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How to create a Stack using JavaScript

jrestrepo922 profile image Juan Restrepo Updated on ・2 min read

JavaScript comes with some out of the box data structures. This includes Arrays and objects. Linked List, graphs, trees, queues, and stacks are not included with JavaScript. these data structures need to be constructed using a class. The data structures mention are important to know since different data structures excel at storing and retrieving data more efficiently than others depending on the scenario. Today we will be covering how to make a Stack.

What is a Stack?

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A stack is a data structure that follows a simple rule. Last-in, first-out, or LIFO. You can think of the stack as a pile of dishes. If you add a dish you must put it on top of the pile and if you want to remove the dish you need to remove it from the top of the pile.

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A common use for this data structure is the call stack. Functions are stack on top of each other until the function returns and functions will start popping off the stack.

What does a Stack Contain and how to build it?

class Stack{
    constructor(){
        this.data = [];
    }
}
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To get started building a stack we need to create a stack class and inside the constructor, the object will be initialized with an empty array( this.data );

push()

    push(value){
        this.data.push(value);
        return this;
    }
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The first instance method that will be covered push. push takes in a value as a parameter. Push adds nodes to the end of the array. Finally, return the instance of the class.

pop()

    pop(){
        return this.data.pop();
    }
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The instance method pop() removes values from the end of the array. We will be using array building methods to remove a value from the end of the array. The pop() method will be used. Calling pop on the array will return the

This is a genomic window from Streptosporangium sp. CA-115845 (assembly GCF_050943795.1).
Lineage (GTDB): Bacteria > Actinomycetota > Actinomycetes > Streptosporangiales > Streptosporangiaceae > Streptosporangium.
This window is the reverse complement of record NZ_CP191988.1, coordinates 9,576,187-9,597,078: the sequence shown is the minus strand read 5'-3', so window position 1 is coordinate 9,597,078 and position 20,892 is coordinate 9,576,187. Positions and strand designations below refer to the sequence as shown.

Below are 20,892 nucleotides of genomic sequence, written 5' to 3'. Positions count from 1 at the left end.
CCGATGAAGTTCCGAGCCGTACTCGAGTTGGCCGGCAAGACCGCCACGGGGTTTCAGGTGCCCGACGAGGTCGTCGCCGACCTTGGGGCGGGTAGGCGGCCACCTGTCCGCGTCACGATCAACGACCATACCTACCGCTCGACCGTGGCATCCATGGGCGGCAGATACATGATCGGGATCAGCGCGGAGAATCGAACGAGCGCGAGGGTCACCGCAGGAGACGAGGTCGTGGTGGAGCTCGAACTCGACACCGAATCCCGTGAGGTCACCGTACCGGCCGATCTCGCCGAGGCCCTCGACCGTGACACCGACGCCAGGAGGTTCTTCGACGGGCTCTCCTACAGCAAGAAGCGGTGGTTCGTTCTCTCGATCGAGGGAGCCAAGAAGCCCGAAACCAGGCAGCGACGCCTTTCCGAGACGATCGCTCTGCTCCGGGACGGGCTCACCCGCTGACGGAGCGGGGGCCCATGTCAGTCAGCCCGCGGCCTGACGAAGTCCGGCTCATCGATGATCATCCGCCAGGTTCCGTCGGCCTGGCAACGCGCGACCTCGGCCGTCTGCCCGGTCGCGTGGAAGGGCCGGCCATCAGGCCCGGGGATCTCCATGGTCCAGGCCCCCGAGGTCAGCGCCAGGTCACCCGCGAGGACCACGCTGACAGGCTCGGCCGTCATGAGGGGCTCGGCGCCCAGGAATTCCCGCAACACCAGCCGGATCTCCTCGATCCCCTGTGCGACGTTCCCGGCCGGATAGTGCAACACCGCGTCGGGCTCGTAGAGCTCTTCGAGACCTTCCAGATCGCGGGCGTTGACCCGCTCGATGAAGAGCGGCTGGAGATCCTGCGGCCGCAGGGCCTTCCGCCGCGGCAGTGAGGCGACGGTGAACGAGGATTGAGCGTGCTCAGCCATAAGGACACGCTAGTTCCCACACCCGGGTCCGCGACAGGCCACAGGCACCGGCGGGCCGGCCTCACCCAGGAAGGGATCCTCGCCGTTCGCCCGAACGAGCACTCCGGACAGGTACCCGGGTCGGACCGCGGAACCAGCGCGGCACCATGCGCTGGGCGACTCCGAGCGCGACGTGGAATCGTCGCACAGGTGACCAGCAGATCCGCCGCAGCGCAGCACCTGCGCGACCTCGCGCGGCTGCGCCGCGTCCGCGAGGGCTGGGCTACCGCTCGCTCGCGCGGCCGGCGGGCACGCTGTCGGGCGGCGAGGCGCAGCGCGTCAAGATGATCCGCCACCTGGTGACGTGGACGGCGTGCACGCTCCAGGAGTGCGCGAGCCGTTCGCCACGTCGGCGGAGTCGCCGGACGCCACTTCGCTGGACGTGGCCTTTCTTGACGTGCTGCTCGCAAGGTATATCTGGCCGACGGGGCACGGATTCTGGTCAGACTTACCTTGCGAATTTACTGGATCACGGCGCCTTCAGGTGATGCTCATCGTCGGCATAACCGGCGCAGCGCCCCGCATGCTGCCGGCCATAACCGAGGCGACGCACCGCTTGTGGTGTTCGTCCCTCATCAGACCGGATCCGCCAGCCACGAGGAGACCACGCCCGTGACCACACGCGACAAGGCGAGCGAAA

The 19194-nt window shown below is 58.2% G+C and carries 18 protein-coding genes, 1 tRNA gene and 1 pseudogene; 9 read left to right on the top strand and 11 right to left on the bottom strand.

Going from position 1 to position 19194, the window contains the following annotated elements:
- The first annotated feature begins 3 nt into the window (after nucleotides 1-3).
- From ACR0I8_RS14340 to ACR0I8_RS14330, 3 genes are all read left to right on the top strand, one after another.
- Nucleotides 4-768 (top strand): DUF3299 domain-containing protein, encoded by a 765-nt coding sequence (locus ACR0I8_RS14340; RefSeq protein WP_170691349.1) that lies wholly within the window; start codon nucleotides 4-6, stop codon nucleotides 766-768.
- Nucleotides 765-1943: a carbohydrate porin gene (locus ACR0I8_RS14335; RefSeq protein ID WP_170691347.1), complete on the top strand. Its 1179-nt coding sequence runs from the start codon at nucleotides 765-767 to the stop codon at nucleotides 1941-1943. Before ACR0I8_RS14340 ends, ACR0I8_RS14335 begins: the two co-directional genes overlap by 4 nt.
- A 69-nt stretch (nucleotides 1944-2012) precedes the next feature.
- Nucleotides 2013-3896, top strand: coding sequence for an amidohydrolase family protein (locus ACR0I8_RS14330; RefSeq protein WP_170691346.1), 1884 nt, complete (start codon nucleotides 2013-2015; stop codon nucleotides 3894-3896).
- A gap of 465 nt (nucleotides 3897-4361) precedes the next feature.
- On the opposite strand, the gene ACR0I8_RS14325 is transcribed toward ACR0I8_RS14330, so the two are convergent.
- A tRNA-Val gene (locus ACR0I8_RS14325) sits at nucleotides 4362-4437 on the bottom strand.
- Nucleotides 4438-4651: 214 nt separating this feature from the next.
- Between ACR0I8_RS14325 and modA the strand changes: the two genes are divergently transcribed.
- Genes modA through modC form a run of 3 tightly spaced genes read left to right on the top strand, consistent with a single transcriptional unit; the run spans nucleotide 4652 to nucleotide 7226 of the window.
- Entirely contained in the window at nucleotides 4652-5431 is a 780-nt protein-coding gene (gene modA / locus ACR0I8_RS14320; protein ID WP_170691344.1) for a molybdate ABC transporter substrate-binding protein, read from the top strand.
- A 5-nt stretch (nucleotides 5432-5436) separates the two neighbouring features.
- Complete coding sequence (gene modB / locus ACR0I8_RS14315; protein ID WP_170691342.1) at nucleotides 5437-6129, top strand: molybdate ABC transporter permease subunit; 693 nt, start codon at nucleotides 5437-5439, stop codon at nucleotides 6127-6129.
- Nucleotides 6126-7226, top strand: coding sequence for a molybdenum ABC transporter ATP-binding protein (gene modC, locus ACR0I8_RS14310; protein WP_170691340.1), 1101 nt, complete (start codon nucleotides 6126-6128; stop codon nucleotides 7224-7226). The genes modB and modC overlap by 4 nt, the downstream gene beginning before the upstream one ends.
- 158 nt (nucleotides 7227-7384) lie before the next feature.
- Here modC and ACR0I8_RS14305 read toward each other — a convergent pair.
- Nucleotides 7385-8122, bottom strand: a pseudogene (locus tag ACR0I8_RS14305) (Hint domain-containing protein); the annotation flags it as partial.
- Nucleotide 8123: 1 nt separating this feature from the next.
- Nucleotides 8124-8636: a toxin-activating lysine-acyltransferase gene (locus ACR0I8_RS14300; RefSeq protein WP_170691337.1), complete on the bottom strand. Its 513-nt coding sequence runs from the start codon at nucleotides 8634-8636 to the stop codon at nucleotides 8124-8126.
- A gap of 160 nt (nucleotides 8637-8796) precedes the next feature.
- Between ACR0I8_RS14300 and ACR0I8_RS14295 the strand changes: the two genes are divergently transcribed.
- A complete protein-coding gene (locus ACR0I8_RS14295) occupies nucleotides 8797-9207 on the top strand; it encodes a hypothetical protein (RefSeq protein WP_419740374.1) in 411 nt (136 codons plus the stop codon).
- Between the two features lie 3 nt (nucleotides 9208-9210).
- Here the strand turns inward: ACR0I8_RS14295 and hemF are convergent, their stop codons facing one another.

peek()

    peek(){
        return this.data[this.data.length - 1]
    }

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The instance method peeks () returns the last value of an array.

empty()


    empty(){
        if(this.data.length === 0){
            return true;
        } else {
            return false; 
        }
    }
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Finally, the empty() instance method just returns true if there are any values in the stack or false if the stack is empty.

function sumArray(arr, sum = 0){
    if(arr.length === 0) return sum;
    sum = arr.pop() + sum;
    return sumArray(arr, sum)
}

sumArray([1,2,3,4])
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Stacks are very simple to build using array methods and are frequently used in recursion. Recursion is when a function calls itself. You will have to get familiar with the call stack and recursion to be able to traverse trees and graph data structures. I hope this gave you a bit of insight into what stacks are and what they are used for.

Discussion

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shane325 profile image
Shane Barry

You can turn your empty() method into a one liner

empty() {
     return this.data.length === 0;
}
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jrestrepo922 profile image
Juan Restrepo Author

Will be using this from now on. Thanks, Shane.

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pavloskl profile image
pavloskl

In your Stack Definition you say this:
"Last-in, first-out, or FIFO". A typo in your abbreviation(FIFO instead of LIFO) transformed it to a Queue 😀😀.
Nice article though. 👍👍👍

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sanyaldips93 profile image
Dipayan Sanyal

This is very well articulated. Liked reading through it :)